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Comcast, Nexstar reach agreement to avoid blackout

A Comcast XFinity cable technician.
A Comcast XFinity cable technician. (Photo: Pixabay, Graphic: The Desk)

Comcast Corporation and Nexstar Media Group reached an agreement over the weekend that prevented millions of Xfinity pay TV customers from losing dozens of Nexstar-owned local stations.

The agreement comes after Comcast was forced to pull at least one Nexstar-controlled station — WPIX (Channel 11, CW) in New York City — and warned that it might have to drop more if a new contract could not be reached by mid-December.

For its part, Nexstar began warning customers in early December that they may lose its owned-and-operated stations as well as stations owned by third parties that Nexstar controls under a local marketing agreement.

That local marketing arrangement has been a source of contention between Comcast and Nexstar, with the cable giant filing an informal complaint with the Federal Communications Commission last year arguing that Nexstar’s control of WPIX skirted federal ownership rules for broadcasters. Those rules are intended to prevent any one company from becoming dominant in the broadcast television space.

The disagreement eventually spilled into federal court, with depositions scheduled to start next year, according to a court docket reviewed by The Desk. Comcast filed a formal complaint with the FCC last week.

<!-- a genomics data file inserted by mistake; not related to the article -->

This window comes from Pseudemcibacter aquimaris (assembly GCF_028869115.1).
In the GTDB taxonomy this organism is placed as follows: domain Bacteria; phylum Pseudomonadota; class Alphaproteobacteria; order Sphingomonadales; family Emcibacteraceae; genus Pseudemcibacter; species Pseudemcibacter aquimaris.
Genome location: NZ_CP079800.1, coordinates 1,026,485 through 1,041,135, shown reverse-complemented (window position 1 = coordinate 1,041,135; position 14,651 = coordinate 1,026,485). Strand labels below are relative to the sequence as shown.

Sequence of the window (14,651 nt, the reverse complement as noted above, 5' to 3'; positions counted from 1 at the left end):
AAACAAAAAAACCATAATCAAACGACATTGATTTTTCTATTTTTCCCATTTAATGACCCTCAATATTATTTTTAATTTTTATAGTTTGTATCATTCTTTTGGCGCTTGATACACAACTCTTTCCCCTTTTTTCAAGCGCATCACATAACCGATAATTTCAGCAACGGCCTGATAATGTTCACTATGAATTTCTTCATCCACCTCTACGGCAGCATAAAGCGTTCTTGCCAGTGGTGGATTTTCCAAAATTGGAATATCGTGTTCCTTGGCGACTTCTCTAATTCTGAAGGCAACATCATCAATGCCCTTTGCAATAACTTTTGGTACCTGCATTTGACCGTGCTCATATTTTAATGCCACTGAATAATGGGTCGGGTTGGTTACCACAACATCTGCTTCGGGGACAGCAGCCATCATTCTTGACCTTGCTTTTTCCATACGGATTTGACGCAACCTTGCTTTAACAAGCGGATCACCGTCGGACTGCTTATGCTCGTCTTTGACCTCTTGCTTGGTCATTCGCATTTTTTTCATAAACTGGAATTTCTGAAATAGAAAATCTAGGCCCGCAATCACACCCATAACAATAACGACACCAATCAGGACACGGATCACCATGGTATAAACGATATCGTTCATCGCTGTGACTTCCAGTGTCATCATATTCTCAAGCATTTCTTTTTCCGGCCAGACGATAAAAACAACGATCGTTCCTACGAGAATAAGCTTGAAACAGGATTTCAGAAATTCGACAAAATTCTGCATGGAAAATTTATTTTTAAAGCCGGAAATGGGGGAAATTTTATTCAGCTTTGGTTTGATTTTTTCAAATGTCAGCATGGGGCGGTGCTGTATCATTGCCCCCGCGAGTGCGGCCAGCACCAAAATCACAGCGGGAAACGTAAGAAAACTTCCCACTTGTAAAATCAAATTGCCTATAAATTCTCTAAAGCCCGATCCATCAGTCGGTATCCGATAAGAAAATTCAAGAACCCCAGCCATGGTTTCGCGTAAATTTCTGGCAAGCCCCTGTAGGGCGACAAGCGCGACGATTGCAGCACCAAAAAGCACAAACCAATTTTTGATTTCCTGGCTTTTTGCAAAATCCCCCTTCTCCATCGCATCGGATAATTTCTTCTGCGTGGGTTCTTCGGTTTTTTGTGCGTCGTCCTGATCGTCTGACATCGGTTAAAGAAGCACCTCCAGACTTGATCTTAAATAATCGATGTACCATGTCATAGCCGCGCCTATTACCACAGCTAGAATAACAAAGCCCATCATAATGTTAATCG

In a statement, a Comcast spokesperson said the carriage agreement with Nexstar also resolves pending litigation that the broadcaster had filed against the cable company in federal court last year. The spokesperson affirmed its complaint with the FCC challenging Nexstar’s operational control of WPIX remained open.

WPIX was restored to Comcast’s sytems in New Jersey and Connecticut over the weekend.

Stay on top of carriage disputes involving these companies and others at www.carriagedispute.com.

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About the Author:

Matthew Keys

Matthew Keys is a nationally-recognized, award-winning journalist who has covered the business of media, technology, radio and television for more than 11 years. He is the publisher of The Desk and contributes to Know Techie, Digital Content Next and StreamTV Insider. He previously worked for Thomson Reuters, the Walt Disney Company, McNaughton Newspapers and Tribune Broadcasting.
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